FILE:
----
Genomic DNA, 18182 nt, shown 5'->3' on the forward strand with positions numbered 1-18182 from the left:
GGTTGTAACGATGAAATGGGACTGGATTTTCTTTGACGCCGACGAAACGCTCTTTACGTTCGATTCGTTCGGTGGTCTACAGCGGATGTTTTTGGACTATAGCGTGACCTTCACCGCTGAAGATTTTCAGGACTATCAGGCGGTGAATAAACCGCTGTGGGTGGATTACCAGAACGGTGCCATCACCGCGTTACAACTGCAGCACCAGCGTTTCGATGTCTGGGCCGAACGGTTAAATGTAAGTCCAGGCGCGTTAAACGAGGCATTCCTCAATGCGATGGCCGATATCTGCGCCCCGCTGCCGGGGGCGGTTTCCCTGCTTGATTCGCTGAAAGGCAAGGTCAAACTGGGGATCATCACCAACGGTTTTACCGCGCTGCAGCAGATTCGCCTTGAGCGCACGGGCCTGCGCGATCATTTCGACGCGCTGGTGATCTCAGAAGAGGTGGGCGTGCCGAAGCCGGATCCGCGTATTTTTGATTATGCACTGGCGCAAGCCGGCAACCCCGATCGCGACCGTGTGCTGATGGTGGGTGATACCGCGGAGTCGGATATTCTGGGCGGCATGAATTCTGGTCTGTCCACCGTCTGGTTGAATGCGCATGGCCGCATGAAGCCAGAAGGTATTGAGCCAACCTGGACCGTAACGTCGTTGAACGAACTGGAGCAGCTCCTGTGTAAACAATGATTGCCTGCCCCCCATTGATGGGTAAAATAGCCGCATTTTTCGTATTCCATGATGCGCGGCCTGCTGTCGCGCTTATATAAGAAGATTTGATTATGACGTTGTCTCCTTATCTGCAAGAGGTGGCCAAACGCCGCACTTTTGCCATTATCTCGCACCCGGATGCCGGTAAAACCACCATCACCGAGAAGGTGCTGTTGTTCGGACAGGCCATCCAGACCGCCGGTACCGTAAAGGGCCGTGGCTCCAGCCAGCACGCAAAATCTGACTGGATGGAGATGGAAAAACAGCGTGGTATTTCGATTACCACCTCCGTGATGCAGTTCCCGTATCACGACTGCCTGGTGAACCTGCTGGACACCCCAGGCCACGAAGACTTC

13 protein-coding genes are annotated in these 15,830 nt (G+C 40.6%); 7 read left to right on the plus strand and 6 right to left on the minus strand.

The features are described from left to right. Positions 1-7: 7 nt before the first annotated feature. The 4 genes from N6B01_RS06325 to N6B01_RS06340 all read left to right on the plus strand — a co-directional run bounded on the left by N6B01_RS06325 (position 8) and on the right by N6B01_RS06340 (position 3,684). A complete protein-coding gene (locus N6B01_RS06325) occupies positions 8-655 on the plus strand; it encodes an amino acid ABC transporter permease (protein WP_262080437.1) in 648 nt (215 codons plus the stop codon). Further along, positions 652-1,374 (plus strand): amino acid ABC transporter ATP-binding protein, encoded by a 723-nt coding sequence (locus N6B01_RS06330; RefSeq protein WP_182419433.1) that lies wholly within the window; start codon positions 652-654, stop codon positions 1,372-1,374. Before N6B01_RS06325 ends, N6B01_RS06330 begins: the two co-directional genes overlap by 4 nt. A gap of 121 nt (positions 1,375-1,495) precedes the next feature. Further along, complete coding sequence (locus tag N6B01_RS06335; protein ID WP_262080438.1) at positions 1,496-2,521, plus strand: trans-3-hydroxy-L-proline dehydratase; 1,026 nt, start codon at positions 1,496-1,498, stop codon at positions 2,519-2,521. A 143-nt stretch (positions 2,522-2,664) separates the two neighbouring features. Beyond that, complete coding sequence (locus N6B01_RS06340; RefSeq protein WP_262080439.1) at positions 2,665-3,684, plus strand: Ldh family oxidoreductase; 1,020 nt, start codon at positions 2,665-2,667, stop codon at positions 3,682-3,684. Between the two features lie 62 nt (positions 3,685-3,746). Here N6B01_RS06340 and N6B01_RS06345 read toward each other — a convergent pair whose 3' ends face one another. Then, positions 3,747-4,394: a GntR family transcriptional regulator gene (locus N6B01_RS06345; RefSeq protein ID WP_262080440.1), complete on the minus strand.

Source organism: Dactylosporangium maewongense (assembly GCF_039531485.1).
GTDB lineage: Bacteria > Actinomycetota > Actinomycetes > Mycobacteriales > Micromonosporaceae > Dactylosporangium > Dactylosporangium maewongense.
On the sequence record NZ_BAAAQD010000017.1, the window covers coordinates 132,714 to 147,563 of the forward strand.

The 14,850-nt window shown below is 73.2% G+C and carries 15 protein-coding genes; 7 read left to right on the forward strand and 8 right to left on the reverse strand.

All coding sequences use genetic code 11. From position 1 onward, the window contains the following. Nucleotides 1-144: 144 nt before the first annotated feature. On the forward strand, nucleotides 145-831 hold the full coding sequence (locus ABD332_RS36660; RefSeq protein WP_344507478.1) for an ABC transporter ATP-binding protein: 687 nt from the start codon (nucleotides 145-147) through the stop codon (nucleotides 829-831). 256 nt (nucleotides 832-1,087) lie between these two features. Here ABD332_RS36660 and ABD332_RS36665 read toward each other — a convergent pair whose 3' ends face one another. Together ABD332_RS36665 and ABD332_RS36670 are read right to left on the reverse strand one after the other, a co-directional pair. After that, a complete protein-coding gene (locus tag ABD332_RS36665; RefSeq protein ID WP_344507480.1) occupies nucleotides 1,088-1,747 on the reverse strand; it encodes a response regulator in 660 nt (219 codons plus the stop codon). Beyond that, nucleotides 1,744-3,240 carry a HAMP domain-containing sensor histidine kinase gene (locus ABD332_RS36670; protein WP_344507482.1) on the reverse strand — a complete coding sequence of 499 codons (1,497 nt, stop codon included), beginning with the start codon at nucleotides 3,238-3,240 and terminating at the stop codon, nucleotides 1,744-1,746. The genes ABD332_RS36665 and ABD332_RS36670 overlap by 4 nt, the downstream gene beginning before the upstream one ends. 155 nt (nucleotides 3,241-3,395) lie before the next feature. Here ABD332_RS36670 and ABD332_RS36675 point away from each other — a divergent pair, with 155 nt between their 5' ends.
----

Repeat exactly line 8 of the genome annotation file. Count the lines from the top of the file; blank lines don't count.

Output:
The 14,850-nt window shown below is 73.2% G+C and carries 15 protein-coding genes; 7 read left to right on the forward strand and 8 right to left on the reverse strand.